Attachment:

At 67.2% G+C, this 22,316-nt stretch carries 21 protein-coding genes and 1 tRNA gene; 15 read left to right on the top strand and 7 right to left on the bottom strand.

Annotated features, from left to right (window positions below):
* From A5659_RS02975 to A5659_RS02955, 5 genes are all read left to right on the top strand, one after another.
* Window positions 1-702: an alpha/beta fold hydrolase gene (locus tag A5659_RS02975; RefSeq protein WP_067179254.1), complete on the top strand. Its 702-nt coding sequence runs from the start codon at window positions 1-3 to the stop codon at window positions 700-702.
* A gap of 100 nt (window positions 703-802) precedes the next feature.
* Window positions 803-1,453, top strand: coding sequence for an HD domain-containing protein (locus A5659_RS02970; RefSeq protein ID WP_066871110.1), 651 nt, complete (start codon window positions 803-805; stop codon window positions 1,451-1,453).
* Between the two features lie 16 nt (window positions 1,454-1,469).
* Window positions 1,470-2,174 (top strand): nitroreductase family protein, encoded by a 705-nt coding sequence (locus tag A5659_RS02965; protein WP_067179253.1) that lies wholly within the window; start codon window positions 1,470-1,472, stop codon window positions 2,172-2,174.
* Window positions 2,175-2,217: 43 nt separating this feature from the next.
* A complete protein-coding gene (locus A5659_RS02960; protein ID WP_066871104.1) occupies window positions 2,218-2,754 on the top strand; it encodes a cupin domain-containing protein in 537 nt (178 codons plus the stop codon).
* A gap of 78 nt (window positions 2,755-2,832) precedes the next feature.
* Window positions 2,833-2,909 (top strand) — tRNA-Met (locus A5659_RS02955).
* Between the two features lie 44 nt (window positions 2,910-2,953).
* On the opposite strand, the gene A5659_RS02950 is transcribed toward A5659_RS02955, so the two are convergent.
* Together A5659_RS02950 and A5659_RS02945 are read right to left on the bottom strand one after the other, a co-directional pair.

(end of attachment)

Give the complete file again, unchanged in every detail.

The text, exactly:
At 67.2% G+C, this 22,316-nt stretch carries 21 protein-coding genes and 1 tRNA gene; 15 read left to right on the top strand and 7 right to left on the bottom strand.

Annotated features, from left to right (window positions below):
* From A5659_RS02975 to A5659_RS02955, 5 genes are all read left to right on the top strand, one after another.
* Window positions 1-702: an alpha/beta fold hydrolase gene (locus tag A5659_RS02975; RefSeq protein WP_067179254.1), complete on the top strand. Its 702-nt coding sequence runs from the start codon at window positions 1-3 to the stop codon at window positions 700-702.
* A gap of 100 nt (window positions 703-802) precedes the next feature.
* Window positions 803-1,453, top strand: coding sequence for an HD domain-containing protein (locus A5659_RS02970; RefSeq protein ID WP_066871110.1), 651 nt, complete (start codon window positions 803-805; stop codon window positions 1,451-1,453).
* Between the two features lie 16 nt (window positions 1,454-1,469).
* Window positions 1,470-2,174 (top strand): nitroreductase family protein, encoded by a 705-nt coding sequence (locus tag A5659_RS02965; protein WP_067179253.1) that lies wholly within the window; start codon window positions 1,470-1,472, stop codon window positions 2,172-2,174.
* Window positions 2,175-2,217: 43 nt separating this feature from the next.
* A complete protein-coding gene (locus A5659_RS02960; protein ID WP_066871104.1) occupies window positions 2,218-2,754 on the top strand; it encodes a cupin domain-containing protein in 537 nt (178 codons plus the stop codon).
* A gap of 78 nt (window positions 2,755-2,832) precedes the next feature.
* Window positions 2,833-2,909 (top strand) — tRNA-Met (locus A5659_RS02955).
* Between the two features lie 44 nt (window positions 2,910-2,953).
* On the opposite strand, the gene A5659_RS02950 is transcribed toward A5659_RS02955, so the two are convergent.
* Together A5659_RS02950 and A5659_RS02945 are read right to left on the bottom strand one after the other, a co-directional pair.